Barukh she'amar

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Barukh she'amar (Hebrew: בָּרוּךְ שֶׁאָמַר‎, baruch sheamar, or other variant English spellings), is the opening blessing to pesukei dezimra.

The prominent version of Barukh sheamar contains 87 words. This is the gematria of the Hebrew word paz (פז‎) meaning "refined gold.".[1] An alternative text is printed in some Sephardic prayer books, often alongside the traditional version.


Barukh she'amar acts as a transition in the prayer service. In the Syrian tradition, the common melody for the prayer is derived from that of Hatikvah.[2]


Initially, Saadya Gaon instituted the recitation of barukh she'amar for Shabbat, but in France, it became a custom to recite this prayer daily.[3] Saadya Gaon wrote in his siddur two Barukh she'amars: weekdays version has one "barukh" and Shabbath version has 12 "barukhs". The modern version combined two Barukh she'amars versions together with 13 "barukhs" interpreting it qabbalistically like "echad" gematria.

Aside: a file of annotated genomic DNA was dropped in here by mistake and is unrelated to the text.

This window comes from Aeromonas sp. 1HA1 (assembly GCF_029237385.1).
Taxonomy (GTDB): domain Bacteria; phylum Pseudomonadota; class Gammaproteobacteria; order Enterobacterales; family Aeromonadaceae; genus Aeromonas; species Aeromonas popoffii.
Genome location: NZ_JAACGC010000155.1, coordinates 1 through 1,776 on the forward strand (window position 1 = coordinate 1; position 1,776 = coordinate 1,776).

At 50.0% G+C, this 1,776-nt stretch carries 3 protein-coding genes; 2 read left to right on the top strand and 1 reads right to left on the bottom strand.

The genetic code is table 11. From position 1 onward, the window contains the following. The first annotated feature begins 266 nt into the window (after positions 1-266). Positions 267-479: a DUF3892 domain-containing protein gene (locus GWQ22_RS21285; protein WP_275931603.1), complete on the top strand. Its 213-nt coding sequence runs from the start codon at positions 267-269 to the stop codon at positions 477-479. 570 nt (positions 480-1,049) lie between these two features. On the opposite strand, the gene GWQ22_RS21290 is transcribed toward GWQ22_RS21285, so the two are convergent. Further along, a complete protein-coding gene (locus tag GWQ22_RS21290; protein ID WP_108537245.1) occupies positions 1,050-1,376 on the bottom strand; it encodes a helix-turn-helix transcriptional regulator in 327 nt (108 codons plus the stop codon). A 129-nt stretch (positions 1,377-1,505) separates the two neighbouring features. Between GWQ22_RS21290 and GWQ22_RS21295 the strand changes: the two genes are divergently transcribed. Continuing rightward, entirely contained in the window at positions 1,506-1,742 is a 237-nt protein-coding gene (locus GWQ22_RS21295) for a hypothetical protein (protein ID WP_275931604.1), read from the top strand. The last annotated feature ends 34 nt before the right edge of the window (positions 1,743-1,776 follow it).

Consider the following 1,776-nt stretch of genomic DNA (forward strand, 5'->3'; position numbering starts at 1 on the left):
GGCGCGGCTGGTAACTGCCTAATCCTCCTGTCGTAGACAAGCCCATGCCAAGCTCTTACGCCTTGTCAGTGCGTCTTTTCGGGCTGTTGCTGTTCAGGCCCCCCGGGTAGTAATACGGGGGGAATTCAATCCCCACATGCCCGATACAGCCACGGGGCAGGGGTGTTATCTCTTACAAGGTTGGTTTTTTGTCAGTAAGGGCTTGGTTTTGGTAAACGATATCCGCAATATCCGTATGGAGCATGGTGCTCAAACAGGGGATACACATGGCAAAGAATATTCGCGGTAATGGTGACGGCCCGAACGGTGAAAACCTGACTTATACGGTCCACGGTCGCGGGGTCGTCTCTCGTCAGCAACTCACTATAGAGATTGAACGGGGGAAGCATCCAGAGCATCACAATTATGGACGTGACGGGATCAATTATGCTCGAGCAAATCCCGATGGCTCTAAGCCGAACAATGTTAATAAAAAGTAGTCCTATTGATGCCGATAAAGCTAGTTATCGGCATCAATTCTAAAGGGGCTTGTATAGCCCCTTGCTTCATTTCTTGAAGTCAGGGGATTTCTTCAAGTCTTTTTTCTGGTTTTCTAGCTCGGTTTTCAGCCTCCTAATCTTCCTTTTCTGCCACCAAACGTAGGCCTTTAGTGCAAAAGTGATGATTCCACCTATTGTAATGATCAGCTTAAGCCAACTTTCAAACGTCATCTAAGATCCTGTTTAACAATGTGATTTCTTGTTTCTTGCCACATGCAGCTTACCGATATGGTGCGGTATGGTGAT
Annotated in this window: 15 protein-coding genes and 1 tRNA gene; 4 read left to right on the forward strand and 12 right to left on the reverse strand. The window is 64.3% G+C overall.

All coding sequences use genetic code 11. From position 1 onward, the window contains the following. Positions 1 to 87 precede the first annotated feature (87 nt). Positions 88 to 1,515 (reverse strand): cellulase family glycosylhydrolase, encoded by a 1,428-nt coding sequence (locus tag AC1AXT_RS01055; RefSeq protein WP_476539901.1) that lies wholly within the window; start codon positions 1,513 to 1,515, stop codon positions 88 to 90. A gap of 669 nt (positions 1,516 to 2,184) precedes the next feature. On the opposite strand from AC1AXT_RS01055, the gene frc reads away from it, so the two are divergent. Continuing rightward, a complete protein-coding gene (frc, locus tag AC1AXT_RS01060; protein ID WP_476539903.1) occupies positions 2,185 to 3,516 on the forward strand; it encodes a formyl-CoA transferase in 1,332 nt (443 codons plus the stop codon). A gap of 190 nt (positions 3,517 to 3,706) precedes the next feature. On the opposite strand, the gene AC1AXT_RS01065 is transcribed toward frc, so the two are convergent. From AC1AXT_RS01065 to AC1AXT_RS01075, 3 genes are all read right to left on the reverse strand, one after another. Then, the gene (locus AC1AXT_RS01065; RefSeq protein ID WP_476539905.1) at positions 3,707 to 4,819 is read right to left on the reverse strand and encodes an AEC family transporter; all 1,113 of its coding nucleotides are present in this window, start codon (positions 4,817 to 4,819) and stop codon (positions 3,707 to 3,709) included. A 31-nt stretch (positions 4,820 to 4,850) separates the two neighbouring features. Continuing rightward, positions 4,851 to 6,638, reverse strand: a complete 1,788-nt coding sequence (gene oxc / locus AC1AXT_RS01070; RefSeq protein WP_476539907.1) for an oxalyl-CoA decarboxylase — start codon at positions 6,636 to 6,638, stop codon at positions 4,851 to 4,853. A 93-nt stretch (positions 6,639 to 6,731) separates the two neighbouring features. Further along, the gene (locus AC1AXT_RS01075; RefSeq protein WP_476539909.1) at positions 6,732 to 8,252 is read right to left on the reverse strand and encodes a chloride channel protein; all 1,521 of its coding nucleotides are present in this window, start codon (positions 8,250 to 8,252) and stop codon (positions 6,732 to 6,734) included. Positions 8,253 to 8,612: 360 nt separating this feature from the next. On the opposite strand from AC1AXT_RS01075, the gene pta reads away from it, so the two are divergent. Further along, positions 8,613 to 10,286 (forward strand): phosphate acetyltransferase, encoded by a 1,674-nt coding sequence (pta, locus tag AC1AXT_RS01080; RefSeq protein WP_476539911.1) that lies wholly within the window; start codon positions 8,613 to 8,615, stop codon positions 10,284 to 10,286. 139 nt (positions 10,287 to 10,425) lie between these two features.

In the Sephardic and Oriental liturgy, the custom is to recite all the additional psalms of Shabbat prior to Barukh sheamar on Shabbat.[4]

Aspects of God[edit]

There are seven aspects of God mentioned in Barukh she'amar. These are:[5]

  1. God spoke and the world came to be.
  2. God speaks, does, decrees, and fulfills.
  3. God is merciful.
  4. God rewards those who fear Him.
  5. God is eternal.
  6. God rescues and redeems people.
  7. Blessed is God's name.


  1. ^ Jewish liturgy and its development By Abraham Zebi Idelsohn, page 80
  2. ^ Maqām and liturgy: ritual, music, and aesthetics of Syrian Jews in Brooklyn By Mark L. Kligman, page 90
  3. ^ Jewish liturgy and its development By Abraham Zebi Idelsohn, page 81
  4. ^ The Jewish quarterly review, Volume 11 By Cyrus Adler, page 260
  5. ^ Every person's guide to Jewish prayer By Ronald H. Isaacs, page 113

External links[edit]